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The Workers Compensation Process in South Dakota

The Workers Compensation Process in South Dakota

1. Injured Worker Should Seek Medical Treatment
After an injury on the job, your first priority should be to seek medical care and treatment.

If the injury is relatively minor, you may seek medical care from your primary care physician or a clinic.

If the injury is serious, you should seek immediate care at the hospital.

2. Injured Worker Must File the First Report of Injury Form with Employer
In South Dakota, the law specifies that an injured worker must notify their employer within three (3) days. If the injured worker does not notify the employer within three days, the claim for worker’s compensation benefits may be denied.

3. Employer Must File the First Report of Injury with the Department of Labor
In South Dakota, the Employer is obligated to send the First Report of Injury to the South Dakota Department of Labor. The Department of Labor also will send the First Report of Injury to the Employer’s worker’s compensation insurance carrier.

4. Employer and Insurer Investigates the Claim Determining Compensability
The first thing the insurer must do is file a Calculation of Compensation (Form 110). This is the form that set the benefit rate of what the injured worker should receive if the claim is accepted. In South Dakota, the benefit rate is 2/3 of the injured worker’s average weekly wage. The injured worker’s average weekly wage is calculated by averaging the injured worker’s wages fifty-two (52) weeks prior to the injury. If the employee hasn’t been working for fifty-two (52) weeks, the average weekly wage is calculated using the number of weeks the employee work prior to the injury.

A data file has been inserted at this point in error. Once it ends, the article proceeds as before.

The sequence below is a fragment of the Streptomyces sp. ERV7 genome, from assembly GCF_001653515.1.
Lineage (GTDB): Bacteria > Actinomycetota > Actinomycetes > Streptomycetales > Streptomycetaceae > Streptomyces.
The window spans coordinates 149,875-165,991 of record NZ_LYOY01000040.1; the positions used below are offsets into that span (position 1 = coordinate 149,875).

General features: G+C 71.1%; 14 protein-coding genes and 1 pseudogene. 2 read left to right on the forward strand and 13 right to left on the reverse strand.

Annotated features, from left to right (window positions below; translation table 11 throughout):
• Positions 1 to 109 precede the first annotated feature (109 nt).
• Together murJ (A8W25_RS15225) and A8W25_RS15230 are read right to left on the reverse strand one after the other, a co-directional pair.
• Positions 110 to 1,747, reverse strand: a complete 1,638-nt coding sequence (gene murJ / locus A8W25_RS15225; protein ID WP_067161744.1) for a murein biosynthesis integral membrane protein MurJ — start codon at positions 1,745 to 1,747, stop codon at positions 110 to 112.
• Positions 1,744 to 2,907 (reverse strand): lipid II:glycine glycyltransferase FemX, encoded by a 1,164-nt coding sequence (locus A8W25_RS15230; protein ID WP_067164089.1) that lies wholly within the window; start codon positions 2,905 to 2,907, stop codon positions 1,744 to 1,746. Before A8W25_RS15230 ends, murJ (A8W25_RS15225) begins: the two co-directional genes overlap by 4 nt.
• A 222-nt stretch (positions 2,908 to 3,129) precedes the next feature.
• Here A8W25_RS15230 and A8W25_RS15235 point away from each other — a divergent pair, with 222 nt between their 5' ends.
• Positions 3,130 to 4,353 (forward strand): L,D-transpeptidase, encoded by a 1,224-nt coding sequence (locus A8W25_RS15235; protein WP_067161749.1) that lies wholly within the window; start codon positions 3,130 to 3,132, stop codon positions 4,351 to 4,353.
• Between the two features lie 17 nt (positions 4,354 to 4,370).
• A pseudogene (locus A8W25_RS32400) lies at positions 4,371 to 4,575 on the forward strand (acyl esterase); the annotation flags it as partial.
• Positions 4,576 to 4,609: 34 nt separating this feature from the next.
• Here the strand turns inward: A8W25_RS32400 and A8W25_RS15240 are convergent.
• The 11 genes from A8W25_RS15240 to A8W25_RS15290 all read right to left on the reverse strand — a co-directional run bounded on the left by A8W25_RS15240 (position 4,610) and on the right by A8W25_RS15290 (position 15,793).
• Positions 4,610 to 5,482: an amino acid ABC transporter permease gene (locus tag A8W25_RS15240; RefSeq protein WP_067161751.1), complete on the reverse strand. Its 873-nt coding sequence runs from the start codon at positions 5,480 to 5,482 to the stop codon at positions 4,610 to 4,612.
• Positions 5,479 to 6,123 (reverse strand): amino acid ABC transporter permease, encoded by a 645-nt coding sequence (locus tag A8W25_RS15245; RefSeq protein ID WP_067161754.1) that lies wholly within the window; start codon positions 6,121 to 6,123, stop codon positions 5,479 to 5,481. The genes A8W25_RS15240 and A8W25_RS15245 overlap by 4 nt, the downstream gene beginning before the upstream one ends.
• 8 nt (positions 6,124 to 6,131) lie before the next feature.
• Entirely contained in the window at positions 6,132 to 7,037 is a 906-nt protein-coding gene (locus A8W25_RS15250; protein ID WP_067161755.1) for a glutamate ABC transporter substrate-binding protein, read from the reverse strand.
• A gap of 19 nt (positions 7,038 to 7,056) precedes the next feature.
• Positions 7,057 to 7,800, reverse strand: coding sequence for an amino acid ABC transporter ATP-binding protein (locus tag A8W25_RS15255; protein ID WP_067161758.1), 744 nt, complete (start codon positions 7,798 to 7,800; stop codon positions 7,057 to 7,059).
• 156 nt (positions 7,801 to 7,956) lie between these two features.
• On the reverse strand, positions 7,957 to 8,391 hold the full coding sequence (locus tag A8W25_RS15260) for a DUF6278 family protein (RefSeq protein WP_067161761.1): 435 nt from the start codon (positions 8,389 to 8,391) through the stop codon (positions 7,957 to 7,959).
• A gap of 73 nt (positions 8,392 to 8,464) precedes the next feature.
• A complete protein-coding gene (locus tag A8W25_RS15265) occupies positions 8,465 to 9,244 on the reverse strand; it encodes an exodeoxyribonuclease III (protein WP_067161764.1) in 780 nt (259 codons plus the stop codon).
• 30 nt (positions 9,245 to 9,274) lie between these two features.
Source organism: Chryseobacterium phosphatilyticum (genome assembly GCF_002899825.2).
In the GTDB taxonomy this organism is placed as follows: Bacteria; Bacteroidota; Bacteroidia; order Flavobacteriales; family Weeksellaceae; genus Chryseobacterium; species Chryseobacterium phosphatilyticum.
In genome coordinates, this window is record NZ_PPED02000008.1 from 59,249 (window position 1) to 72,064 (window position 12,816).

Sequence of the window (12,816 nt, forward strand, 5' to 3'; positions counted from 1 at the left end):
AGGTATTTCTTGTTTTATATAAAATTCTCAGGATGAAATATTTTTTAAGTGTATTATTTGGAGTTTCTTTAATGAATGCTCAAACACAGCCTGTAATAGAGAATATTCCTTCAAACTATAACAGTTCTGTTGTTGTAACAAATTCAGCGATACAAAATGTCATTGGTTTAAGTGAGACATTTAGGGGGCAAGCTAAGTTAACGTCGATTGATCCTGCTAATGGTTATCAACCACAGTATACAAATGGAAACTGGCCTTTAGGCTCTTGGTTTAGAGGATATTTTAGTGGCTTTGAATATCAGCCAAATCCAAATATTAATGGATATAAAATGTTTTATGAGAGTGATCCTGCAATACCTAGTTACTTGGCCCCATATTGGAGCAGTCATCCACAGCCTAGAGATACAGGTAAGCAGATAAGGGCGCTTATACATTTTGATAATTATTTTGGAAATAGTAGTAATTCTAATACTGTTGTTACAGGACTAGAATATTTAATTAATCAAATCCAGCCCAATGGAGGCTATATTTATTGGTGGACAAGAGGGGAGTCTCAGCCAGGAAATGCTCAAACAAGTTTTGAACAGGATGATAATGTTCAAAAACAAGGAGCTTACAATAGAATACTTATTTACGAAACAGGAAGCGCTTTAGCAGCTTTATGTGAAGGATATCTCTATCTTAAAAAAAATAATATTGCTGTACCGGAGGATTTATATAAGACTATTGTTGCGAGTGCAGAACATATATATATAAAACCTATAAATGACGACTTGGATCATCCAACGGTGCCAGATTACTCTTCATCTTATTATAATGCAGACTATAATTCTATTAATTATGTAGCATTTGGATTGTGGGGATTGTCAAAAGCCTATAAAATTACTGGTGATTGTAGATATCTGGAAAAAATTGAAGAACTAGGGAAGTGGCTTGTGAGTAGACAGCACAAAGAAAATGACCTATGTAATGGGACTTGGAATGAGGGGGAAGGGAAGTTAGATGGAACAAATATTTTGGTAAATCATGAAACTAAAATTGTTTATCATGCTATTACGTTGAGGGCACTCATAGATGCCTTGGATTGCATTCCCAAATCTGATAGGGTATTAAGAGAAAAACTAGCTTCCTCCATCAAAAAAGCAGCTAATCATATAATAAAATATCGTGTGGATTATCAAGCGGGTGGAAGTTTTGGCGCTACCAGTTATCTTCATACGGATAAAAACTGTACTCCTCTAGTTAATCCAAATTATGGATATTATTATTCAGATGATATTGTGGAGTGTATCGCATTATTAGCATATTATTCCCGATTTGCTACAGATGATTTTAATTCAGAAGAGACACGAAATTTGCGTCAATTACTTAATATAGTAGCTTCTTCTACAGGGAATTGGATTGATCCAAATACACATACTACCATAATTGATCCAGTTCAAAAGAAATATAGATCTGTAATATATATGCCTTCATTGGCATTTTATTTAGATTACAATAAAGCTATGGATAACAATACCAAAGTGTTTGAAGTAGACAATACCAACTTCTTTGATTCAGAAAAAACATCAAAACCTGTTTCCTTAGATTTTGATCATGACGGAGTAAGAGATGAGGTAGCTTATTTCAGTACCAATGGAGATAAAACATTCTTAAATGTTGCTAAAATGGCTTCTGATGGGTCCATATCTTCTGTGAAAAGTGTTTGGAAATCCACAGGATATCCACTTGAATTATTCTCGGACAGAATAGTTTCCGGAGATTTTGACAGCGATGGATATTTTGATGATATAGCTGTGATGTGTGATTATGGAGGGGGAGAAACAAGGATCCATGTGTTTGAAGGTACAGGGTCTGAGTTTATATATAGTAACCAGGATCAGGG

At the same time as filing the Calculation of Compensation Form, Employer and Insurer will be investigating the claim to determine whether they are liable to the injured worker to pay the injured worker benefits for their injury. This includes interviewing the injured worker and having the injured worker sign a Health Authorization so that the Employer and Insurer can obtain the injured worker’s entire medial history. The injured worker is obligated to sign the authorization. If the injured worker refuses to sign the health authorization and is barring the Employer and Insurer from being able to investigate the claim, the injured worker may be denied their claim without adequate evaluation.

After Employer and Insurer finish its investigation, the insurer must decide whether to accept the claim (pay benefits) or deny the claim. In South Dakota, the Insurer has thirty (30) days to do this. If the Insurer can’t make a decision in thirty (30) days, it can ask that Department of Labor for an additional twenty (20) days. If the Insurer is late in filing the acceptance or denial, they could face fines from the Department of Labor.

Disclaimer: This guide is not intended to, nor does it create an attorney-client relationship. This is a general overview for informational purposes only and is not intended to be fully inclusive, nor a comprehensive guide to the legal process. Each case has specific facts and circumstances that will dictate how it proceeds. Past results do not guarantee the same or similar results in the future. It is important that you speak to an attorney about your specific case.